Rory Olcayto asks whether the Caruso St John’s Tate Britain revamp could be the future of British architecture
Caruso St John’s Tate Britain is one of three essential projects this year changing how architects engage with the past. Like Witherford Watson Mann’s Astley Castle, and Urban Splash’s Park Hill retrofit, the Thameside museum remodel wilfully blurs the line between old and new.
‘I think for our generation, this distinction between new and old, is less interesting than it was to previous generations’ Adam Caruso says of the look and feel of his studio’s work at Tate Britain. With partner Peter St John he favours the ‘enormous ambiguity’ of daring you to find the join. The basement for example, its arches and vaults, they could’ve been there for years.
Somehow the new stuff feels timeless
Somehow the new stuff feels timeless, like the beautiful new rotunda staircase, a polished concrete smart-deco set-piece, with jazzy look and feel derived from a fish-scale patterned floor. Caruso St John know the old building inside out. But then they did spend a whole year drawing it. Yet the best new space - the restored rotunda gallery - is a private members bar. That’s to be expected when its mostly been paid for by private donors. With government subsidies on the slide expect land grabs like this will be typify the cultural sector.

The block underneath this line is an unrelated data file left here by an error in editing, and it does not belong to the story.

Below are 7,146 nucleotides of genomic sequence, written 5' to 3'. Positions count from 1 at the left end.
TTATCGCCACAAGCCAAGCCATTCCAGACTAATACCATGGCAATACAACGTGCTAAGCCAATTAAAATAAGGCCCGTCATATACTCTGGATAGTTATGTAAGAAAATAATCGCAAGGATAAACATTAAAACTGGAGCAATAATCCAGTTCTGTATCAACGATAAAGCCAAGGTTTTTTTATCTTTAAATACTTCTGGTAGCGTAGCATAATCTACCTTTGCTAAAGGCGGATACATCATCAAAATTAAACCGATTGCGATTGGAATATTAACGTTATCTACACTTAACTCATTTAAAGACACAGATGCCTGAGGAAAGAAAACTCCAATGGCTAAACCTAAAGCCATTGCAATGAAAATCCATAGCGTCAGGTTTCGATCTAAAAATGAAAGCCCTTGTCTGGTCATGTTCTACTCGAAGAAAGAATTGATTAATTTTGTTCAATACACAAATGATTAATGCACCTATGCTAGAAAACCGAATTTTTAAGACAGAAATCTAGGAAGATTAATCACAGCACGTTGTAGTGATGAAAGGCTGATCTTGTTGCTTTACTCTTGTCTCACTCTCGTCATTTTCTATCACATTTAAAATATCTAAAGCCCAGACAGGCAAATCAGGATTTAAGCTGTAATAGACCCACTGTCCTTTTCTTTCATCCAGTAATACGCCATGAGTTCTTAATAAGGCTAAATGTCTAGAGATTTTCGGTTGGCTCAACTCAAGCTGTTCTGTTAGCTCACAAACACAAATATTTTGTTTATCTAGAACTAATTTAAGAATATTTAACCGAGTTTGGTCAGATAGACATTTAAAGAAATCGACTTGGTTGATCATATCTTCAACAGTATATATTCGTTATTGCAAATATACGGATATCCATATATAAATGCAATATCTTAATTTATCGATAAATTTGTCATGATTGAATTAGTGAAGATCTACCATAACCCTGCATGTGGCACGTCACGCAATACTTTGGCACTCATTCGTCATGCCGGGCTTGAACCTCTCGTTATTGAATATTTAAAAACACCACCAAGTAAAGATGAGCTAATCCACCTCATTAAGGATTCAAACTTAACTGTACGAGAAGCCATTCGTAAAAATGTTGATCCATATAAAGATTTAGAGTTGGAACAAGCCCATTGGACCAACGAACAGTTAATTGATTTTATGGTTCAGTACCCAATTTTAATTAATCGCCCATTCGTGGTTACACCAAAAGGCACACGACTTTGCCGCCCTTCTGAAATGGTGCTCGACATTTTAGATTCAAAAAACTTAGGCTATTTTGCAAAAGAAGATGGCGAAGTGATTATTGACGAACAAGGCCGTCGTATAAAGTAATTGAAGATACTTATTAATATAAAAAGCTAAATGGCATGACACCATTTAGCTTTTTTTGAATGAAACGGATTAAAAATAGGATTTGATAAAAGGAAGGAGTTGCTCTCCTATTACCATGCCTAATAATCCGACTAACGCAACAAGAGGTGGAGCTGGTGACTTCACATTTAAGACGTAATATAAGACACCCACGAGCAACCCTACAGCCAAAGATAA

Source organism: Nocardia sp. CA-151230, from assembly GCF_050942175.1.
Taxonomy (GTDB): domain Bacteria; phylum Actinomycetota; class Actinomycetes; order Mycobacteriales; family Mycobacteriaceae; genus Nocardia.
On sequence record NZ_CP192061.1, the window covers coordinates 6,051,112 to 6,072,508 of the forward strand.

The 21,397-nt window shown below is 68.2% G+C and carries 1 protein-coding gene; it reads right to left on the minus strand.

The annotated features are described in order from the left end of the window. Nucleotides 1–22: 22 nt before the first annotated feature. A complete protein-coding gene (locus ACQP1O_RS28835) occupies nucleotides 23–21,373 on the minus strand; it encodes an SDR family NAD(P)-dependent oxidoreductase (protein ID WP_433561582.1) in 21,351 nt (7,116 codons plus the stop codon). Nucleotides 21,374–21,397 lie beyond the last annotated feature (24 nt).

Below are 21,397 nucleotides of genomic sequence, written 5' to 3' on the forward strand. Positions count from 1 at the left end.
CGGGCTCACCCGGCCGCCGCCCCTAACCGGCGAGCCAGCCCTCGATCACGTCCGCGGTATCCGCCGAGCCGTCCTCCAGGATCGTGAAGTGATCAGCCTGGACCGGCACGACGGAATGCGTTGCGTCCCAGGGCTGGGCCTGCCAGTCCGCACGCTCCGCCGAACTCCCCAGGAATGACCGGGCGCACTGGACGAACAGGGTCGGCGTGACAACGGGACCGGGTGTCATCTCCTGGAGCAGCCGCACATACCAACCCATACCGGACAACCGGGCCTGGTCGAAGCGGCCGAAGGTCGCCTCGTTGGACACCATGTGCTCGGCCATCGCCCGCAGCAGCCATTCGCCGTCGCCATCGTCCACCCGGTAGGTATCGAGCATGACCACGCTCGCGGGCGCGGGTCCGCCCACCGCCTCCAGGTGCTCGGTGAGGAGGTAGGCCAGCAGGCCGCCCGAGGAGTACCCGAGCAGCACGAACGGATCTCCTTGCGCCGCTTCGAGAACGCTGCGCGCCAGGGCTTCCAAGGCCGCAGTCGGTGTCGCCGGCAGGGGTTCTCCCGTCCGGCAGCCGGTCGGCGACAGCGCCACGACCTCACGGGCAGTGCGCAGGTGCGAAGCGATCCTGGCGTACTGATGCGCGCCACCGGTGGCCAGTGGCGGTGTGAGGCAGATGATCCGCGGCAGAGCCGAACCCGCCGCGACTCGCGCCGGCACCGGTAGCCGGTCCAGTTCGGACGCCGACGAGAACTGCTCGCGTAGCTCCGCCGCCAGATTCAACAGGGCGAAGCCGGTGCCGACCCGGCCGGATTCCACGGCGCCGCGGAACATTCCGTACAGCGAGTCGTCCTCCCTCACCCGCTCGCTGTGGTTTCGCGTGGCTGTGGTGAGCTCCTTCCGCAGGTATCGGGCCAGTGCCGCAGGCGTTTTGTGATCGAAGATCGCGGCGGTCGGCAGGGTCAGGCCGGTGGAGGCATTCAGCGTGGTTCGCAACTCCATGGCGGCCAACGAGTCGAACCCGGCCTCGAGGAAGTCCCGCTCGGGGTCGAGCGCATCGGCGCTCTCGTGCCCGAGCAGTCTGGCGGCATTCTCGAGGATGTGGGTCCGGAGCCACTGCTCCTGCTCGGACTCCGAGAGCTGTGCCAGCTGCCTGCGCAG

The new architecture is so deeply informed by what’s already there that a dialogue with James Stirling’s unloved 80s’ extension was inevitable. ‘The Clore was very important in its time [although] there was a different attitude to the way things were built then,’ says St John. ‘That generation were less concerned that we are with the nature of materials. But this was the generation that first started to show people how history might be used again in contemporary architecture - so there is a connection’. Is this the future of British architecture? Sure. It’s called Postmodernism 2.0. Or how about just bloody good?